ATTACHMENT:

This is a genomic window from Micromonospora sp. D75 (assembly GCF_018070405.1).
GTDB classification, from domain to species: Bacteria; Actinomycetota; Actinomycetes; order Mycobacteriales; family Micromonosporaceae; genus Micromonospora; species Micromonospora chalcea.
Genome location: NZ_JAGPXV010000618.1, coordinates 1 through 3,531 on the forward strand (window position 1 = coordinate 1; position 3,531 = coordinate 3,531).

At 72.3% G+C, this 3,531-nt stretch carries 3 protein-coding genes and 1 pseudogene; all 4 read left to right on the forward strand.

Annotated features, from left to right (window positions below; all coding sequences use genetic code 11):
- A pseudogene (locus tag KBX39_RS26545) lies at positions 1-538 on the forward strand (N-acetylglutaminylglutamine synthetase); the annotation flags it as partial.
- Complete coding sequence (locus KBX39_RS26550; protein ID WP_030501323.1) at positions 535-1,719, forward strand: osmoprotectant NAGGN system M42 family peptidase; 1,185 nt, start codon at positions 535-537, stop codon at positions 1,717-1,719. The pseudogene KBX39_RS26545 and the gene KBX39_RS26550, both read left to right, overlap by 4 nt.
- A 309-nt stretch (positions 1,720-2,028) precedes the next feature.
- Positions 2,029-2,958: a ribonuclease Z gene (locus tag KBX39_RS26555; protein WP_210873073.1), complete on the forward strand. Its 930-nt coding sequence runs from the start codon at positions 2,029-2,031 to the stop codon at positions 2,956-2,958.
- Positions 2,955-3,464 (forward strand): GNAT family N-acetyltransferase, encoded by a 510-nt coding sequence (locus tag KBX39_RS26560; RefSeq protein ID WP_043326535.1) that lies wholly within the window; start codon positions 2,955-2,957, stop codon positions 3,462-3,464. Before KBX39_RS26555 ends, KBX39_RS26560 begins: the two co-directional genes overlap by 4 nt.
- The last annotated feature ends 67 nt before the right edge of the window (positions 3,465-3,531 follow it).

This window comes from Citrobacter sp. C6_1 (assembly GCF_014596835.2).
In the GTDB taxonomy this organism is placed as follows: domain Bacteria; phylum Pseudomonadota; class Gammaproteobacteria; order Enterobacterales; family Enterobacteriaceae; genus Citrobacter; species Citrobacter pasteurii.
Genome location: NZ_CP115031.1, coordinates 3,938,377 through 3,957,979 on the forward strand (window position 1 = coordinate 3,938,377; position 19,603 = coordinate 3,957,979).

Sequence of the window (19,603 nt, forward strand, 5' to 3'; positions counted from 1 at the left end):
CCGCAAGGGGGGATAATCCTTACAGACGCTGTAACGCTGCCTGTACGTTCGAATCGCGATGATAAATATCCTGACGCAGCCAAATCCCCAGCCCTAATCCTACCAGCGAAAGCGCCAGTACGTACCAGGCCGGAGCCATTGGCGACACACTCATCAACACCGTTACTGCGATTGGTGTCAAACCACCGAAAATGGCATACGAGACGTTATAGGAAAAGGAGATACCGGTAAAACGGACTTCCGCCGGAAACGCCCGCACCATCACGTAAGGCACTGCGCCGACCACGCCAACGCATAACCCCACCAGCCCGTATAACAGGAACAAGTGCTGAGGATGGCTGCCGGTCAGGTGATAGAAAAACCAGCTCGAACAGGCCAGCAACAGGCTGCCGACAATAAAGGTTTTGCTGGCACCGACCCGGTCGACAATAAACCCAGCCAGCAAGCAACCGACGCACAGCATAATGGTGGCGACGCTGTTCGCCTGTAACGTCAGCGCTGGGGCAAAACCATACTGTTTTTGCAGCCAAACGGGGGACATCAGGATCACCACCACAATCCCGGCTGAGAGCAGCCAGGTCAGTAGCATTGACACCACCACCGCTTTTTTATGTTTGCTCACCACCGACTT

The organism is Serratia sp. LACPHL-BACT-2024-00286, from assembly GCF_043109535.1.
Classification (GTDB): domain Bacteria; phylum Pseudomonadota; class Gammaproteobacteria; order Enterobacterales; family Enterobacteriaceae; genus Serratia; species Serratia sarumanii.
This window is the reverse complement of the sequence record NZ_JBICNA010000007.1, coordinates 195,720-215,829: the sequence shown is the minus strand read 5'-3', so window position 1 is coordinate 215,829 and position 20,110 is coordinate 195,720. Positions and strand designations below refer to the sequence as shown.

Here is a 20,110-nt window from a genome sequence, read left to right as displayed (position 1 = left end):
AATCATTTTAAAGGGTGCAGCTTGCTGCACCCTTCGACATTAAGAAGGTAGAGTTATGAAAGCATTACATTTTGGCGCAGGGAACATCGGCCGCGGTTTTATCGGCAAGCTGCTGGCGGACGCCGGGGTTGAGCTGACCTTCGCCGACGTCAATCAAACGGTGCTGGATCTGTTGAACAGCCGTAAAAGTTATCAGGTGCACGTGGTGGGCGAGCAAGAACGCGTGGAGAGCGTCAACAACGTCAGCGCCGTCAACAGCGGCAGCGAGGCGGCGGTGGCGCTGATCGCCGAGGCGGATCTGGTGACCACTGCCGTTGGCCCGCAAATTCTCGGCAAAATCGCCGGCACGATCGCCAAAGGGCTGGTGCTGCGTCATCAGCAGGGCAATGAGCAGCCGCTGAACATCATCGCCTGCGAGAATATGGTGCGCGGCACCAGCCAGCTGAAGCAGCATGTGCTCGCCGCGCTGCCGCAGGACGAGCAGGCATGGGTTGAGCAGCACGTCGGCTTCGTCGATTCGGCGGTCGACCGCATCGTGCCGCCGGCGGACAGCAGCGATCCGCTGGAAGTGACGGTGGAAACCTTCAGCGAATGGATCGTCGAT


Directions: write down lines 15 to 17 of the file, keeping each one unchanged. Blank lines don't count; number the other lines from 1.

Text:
Sequence of the window (19,603 nt, forward strand, 5' to 3'; positions counted from 1 at the left end):
CCGCAAGGGGGGATAATCCTTACAGACGCTGTAACGCTGCCTGTACGTTCGAATCGCGATGATAAATATCCTGACGCAGCCAAATCCCCAGCCCTAATCCTACCAGCGAAAGCGCCAGTACGTACCAGGCCGGAGCCATTGGCGACACACTCATCAACACCGTTACTGCGATTGGTGTCAAACCACCGAAAATGGCATACGAGACGTTATAGGAAAAGGAGATACCGGTAAAACGGACTTCCGCCGGAAACGCCCGCACCATCACGTAAGGCACTGCGCCGACCACGCCAACGCATAACCCCACCAGCCCGTATAACAGGAACAAGTGCTGAGGATGGCTGCCGGTCAGGTGATAGAAAAACCAGCTCGAACAGGCCAGCAACAGGCTGCCGACAATAAAGGTTTTGCTGGCACCGACCCGGTCGACAATAAACCCAGCCAGCAAGCAACCGACGCACAGCATAATGGTGGCGACGCTGTTCGCCTGTAACGTCAGCGCTGGGGCAAAACCATACTGTTTTTGCAGCCAAACGGGGGACATCAGGATCACCACCACAATCCCGGCTGAGAGCAGCCAGGTCAGTAGCATTGACACCACCACCGCTTTTTTATGTTTGCTCACCACCGACTT

The organism is Serratia sp. LACPHL-BACT-2024-00286, from assembly GCF_043109535.1.